Ibsen era

Bjorn Aage Ibsen (1915-2007) graduated in 1940 from medical school at the University of Copenhagen and trained in anesthesiology from 1949 to 1950 at the Massachusetts General Hospital, Boston. He became involved in the 1952 poliomyelitis outbreak in Denmark, where 2722 patients developed the illness in a 6 month period, with 316 suffering respiratory or airway paralysis. Treatment had involved the use of the few negative pressure respirators available, but these devices, while helpful, were limited and did not protect against aspiration of secretions. Ibsen changed management directly, instituting protracted positive pressure ventilation by means of intubation into the trachea, and enlisting 200 medical students to manually pump oxygen and air into the patients lungs. At this time Carl-Gunnar Engström had developed one of the first positive pressure volume controlled ventilators, which eventually replaced the medical students. In this fashion, mortality declined from 90% to around 25%. Patients were managed in 3 special 35 bed areas which aided charting and other management. In 1953 Ibsen set up what became the world's first Medical/Surgical ICU in a converted student nurse classroom in Kommunehospitalet (The Municipal Hospital) in Copenhagen, and provided one of the first accounts of the management of tetanus with muscle relaxants and controlled ventilation. In 1954 Ibsen was elected Head of the Department of Anaesthesiology at that institution. He jointly authored the first known account of ICU management principles in Nordisk Medicin, September 18, 1958: ‘Arbejdet på en Anæsthesiologisk Observationsafdeling’ (‘The Work in an Anaesthesiologic Observation Unit’) with Tone Dahl Kvittingen from Norway. He died in 2007.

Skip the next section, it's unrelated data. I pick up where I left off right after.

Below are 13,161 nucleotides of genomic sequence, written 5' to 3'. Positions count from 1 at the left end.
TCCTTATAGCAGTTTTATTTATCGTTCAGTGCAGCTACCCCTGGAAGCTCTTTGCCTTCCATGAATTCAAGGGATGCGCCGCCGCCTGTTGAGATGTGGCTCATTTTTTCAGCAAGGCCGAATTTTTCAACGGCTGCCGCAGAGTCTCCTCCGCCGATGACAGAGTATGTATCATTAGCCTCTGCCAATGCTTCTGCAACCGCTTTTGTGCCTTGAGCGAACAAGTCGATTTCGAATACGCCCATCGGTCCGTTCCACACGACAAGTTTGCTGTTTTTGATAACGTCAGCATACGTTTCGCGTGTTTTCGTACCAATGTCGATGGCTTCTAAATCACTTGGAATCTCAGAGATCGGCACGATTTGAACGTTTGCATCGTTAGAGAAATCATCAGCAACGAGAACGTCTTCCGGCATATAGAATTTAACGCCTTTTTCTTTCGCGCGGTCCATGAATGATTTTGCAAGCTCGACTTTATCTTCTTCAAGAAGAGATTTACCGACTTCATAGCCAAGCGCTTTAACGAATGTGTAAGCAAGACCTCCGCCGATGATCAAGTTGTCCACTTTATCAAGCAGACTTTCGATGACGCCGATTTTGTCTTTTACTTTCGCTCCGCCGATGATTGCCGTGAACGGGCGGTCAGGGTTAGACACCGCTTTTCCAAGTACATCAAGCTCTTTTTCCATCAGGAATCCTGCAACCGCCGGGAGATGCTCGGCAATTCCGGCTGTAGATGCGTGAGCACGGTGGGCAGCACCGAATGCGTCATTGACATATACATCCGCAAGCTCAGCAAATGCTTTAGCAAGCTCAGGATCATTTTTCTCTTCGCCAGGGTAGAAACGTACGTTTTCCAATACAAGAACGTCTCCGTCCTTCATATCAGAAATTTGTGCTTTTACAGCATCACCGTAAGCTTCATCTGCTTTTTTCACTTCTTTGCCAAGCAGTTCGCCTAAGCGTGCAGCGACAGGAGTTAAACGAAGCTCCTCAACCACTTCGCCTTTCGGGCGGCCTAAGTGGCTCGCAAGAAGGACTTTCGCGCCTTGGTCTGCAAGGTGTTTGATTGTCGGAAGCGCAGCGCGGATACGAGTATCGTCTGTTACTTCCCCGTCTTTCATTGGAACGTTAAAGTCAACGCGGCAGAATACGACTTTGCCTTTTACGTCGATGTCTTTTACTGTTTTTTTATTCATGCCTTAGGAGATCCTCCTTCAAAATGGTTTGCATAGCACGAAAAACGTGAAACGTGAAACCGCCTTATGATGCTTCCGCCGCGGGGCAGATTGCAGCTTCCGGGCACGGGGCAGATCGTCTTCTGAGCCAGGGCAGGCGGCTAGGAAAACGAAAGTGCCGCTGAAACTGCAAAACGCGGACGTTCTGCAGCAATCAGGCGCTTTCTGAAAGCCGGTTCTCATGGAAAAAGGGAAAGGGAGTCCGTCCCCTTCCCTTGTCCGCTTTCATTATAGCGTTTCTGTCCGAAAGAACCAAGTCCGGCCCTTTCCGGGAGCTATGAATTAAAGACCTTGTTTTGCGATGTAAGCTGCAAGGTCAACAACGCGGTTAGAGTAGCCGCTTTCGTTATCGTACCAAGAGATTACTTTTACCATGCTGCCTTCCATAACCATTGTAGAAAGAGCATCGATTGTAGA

Safar era

Peter Safar, the first Intensivist doctor in the USA,[citation needed] was born in Austria as the son of two doctors. He first migrated to the United States in 1949. Safar first got certification as an anesthesiologist, and in the 1950s he started and praised the "Urgency & Emergency" room setup (now known as an ICU)[citation needed]. It was at this time the ABC (Airway, Breathing, and Circulation) protocols were formed, and artificial ventilation as well as cardiopulmonary resuscitation became popular.[citation needed] These experiments counted on volunteers of its team, and used only minimal sedation. It was through these experiments that the techniques for maintaining life in the critical patient were established.[citation needed]

The first surgical ICU was established in Baltimore, and, in 1962, in the University of Pittsburgh, the first Critical Care Residency was established in the United States. It was around this time that the induction of hypothermia in critical patients was also tested.[citation needed]

In 1970 the SCCM was formed. (Society of Critical Care Medicine). history reference: Brazilian Society of Critical Care SOBRATI Video:ICU History Historical photos

References

See also

External links

Notes

  1. ^ Kahn JM, Goss CH, Heagerty PJ, Kramer AA, O'Brien CR, Rubenfeld GD., JM; Goss, CH; Heagerty, PJ; Kramer, AA; O'Brien, CR; Rubenfeld, GD (2006). "Hospital volume and the outcomes of mechanical ventilation". New England Journal of Medicine 355 (1): 41–50. doi:10.1056/NEJMsa053993. PMID 16822995.